I may choose to ignore anonymous comments. I consider this type of anonymity dishonest. Also, I don't post regularly. I post when I have something worth writing and something worth reading. I explain all this in: Don't Let Telling Tales Trip Up Your Truthfulness.
Thursday, February 10, 2011
Something Is Wrong, But I Don't Know What . . .
I read an article entitled, "Sealed Fate Page 1: A burning in Ida Smith’s bosom leads her to Christopher Nemelka’s new spiritual order" in the Salt Lake City Weekly by Stephen Dark after reading the commentary on it in the Standard-Examiner entitled, "Is there an after-the-age-of-reason limit for very old LDS church members?" by Doug Gibson. Don't miss the Grondahl cartoon that accompanies the article. It is hilarious.
I don't know Ida Smith personally but I knew of her while I was attending BYU. For that matter, I think I knew Doug Gibson as well. If he is who I think he is, he was a year ahead of me at my high school.
Anyway, back to Ida. She has apostatized from the Church and is now a believer in Nemelka and his claims. He says Joseph Smith delivered the gold plates to him and he translated the sealed portion of the Book of Mormon. The sealed portion is available for downloading online apparently.
Ida has been formally excommunicated.
The first time I encountered her was at my Freshman Orientation when I began attending BYU. She headed the Women's Office at the time. She gave an address that largely consisted of some very depressing statistics. All the statistics had to do with how many female BYU students actually end up getting married, getting married before they graduate, actually graduate, get married after they graduate, etc. I couldn't argue with her numbers but boy it was depressing. I felt ready to cry when it was all over. I had a negative reaction to her personally as well.
I thought there was something wrong with her.
All the optimism and excitement I experienced in starting school was dashed rather quickly after listening to her. I hadn't gone to BYU with the sole intent of getting married. I wanted to learn. But, I thought there was a chance I might meet somebody in that vast field of single Mormon men at the Y. I remember her address so vividly because it was such a downer.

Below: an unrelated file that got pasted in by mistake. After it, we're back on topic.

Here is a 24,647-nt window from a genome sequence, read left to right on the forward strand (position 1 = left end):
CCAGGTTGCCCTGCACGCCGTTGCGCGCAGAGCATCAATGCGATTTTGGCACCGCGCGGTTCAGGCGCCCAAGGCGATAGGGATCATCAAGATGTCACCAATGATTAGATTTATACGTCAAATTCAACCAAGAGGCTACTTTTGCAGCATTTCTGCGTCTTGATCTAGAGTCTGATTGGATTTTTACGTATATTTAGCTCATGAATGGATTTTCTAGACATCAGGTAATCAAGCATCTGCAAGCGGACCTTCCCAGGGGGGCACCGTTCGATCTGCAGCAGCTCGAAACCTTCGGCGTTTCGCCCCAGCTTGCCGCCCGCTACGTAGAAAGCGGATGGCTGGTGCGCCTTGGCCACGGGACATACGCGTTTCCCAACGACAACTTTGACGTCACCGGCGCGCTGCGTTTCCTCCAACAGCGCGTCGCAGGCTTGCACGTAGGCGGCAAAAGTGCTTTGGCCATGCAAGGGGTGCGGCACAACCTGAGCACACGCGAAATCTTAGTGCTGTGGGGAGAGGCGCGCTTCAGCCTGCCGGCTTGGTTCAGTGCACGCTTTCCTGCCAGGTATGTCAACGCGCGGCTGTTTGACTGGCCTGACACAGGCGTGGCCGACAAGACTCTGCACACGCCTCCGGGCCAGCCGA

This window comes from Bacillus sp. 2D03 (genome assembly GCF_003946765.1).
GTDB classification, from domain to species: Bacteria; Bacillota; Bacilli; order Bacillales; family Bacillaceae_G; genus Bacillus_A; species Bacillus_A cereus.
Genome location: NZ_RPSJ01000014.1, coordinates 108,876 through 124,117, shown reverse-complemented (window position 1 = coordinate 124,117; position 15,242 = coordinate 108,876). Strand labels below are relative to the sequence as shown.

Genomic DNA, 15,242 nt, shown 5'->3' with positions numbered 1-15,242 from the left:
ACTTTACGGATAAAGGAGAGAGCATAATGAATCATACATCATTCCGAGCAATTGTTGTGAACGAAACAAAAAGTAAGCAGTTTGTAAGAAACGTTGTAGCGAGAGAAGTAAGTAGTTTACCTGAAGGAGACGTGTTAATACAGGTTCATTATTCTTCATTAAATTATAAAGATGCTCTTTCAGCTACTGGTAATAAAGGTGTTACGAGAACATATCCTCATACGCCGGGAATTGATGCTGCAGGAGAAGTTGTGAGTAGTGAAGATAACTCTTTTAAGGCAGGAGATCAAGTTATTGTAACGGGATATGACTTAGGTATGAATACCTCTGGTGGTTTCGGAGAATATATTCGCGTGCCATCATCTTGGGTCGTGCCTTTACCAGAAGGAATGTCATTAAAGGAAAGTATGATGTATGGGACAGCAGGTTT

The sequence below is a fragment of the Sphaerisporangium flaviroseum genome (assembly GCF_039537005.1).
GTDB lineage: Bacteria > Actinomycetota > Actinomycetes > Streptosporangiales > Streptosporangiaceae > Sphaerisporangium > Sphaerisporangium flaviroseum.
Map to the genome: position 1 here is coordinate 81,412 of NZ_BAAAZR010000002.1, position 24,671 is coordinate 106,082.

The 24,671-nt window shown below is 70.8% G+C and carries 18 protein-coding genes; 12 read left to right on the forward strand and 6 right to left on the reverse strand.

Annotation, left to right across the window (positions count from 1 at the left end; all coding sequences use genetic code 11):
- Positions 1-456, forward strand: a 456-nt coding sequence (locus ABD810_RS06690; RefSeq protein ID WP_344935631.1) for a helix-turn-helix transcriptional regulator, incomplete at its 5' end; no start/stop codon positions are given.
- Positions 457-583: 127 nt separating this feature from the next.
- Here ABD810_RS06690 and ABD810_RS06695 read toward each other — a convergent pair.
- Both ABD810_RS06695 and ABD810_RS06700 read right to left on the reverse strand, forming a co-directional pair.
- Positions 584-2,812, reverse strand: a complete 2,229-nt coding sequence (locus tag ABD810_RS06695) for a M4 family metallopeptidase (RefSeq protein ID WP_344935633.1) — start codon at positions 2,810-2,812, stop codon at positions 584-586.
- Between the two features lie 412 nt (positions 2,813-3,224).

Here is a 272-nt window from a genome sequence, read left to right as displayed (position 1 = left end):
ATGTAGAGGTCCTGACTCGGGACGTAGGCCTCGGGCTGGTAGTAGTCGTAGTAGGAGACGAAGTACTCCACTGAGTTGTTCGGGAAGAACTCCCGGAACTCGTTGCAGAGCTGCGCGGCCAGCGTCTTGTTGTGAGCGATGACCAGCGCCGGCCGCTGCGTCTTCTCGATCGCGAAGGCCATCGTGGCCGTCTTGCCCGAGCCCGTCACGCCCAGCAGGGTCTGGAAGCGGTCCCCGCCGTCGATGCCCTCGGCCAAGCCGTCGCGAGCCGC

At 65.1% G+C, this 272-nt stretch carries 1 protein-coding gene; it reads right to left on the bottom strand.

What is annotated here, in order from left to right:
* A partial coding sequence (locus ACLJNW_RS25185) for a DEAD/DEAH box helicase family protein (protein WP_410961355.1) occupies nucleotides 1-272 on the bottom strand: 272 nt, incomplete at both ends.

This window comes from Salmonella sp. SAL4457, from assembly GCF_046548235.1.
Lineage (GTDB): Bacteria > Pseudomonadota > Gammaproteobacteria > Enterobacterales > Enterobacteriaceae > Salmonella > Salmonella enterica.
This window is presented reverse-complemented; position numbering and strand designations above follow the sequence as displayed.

The last time I saw her was about seven or eight years later as I was finishing up my first Master's degree. I was walking with my mentor on campus and Ida passed us. My mentor said hello and called her by her first name. She responded by saying hello and using his nickname. She looked just as embittered as I remembered her. I can't remember if I told my mentor about my initial experience with her. I seem to remember his acknowledging that he thought she seemed embittered too but my memory is a bit vague on that point.
I still thought there was something wrong with her.
Fast forward to 2011 and I find out Ida is really off the deep end. Gibson provides a thought provoking question on just what should we do with people who may be a little too old for their own good. Dementia is a reality many of us will have to face, probably with members of our own family or in our responsibilities in local leadership positions.
There was a lady in one of my wards with dementia. She couldn't remember if she was a Mormon or not. She thought maybe she had been "sprinkled" but she wasn't sure. Sprinkled?! Oh my. . .
I still think there is something wrong with Ida Smith. It is now simply more evident than it was back in 1980 when the idea first occurred to me.
The people I know who have apostatized or been excommunicated have all done so gradually. There were always signs that something wasn't right in their lives, often for years before their formal break with the Church.
I don't think it ever happens abruptly. Satan's too careful for that.